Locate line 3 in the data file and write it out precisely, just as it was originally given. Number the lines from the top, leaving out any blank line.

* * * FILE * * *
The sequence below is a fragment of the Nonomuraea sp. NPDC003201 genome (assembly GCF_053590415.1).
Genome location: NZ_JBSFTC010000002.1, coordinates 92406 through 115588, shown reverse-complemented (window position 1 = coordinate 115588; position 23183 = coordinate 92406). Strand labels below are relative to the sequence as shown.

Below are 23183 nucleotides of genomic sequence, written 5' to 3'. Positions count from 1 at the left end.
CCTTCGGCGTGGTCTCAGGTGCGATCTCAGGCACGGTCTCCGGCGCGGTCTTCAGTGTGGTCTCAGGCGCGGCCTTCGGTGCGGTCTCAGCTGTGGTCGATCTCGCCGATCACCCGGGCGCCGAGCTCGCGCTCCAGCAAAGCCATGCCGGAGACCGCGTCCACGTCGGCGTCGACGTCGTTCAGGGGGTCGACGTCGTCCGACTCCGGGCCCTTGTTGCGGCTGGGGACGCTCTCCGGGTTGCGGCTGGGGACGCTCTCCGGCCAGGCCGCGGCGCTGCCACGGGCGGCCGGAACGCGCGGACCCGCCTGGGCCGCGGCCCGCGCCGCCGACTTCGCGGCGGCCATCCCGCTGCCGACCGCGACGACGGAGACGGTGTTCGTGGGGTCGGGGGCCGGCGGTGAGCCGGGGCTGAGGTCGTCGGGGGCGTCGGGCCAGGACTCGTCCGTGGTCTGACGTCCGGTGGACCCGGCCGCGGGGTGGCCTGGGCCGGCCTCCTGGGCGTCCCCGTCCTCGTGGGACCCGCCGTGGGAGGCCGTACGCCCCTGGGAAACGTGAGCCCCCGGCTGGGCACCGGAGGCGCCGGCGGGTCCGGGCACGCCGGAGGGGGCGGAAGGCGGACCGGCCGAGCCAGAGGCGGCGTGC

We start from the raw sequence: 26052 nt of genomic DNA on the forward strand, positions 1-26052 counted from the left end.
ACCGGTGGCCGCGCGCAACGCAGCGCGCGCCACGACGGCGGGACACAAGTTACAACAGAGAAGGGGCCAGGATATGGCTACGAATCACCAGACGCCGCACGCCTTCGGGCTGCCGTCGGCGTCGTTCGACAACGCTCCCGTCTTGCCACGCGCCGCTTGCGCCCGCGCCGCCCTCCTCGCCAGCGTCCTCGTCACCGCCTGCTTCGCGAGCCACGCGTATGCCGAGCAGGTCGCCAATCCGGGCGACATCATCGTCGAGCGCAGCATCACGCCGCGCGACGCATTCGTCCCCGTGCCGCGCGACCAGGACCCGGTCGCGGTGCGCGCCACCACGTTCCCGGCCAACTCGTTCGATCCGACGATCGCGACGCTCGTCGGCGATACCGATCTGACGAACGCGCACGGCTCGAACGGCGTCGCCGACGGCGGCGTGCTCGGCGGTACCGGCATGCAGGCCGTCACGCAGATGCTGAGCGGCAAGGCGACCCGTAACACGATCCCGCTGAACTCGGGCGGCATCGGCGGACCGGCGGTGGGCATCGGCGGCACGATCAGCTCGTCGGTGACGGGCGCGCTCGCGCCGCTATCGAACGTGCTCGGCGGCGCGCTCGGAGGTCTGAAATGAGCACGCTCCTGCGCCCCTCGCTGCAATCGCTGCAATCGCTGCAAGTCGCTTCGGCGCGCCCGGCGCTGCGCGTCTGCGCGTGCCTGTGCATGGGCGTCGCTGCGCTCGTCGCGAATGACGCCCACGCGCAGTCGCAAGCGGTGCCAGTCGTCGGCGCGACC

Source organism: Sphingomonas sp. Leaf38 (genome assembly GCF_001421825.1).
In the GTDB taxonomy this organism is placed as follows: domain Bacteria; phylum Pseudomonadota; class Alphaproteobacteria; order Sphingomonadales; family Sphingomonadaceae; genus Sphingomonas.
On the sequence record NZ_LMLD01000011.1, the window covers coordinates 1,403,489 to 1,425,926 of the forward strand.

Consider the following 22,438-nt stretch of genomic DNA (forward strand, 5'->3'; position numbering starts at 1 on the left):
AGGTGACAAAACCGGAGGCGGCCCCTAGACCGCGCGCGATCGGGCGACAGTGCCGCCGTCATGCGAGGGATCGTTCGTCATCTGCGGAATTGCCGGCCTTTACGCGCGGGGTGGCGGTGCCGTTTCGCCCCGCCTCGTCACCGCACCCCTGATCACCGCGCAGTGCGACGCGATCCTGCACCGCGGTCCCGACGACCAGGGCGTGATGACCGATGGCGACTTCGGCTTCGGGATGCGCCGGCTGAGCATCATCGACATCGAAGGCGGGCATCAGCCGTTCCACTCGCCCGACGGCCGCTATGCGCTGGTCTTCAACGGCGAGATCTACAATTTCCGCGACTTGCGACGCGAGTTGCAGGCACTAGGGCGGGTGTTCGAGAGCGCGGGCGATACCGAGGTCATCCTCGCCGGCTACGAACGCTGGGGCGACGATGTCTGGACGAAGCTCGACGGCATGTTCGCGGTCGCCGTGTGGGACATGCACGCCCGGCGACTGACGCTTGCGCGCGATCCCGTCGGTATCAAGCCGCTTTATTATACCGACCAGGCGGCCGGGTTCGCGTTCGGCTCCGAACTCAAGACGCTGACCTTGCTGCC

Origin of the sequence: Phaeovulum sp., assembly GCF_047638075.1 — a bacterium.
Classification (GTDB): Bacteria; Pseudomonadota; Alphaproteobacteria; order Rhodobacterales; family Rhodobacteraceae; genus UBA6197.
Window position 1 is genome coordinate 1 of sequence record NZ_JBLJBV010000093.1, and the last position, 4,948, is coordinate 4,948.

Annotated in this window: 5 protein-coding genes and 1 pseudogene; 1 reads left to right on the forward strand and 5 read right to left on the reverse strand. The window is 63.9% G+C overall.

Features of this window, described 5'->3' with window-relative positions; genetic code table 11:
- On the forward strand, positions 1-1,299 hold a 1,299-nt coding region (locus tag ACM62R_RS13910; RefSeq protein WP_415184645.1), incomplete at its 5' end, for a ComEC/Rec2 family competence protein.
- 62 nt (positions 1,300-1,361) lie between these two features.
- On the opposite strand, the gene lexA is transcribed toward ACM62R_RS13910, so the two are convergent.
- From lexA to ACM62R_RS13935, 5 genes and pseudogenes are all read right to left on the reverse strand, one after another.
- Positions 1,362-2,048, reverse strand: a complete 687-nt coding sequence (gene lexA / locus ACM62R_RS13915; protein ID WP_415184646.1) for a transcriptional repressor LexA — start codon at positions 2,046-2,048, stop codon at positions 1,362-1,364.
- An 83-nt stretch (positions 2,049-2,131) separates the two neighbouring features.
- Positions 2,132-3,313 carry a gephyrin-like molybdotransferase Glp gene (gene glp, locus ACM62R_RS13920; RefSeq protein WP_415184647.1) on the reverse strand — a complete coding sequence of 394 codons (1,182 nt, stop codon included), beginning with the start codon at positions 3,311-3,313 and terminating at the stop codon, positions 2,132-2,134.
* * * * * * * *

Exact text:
Below are 23183 nucleotides of genomic sequence, written 5' to 3'. Positions count from 1 at the left end.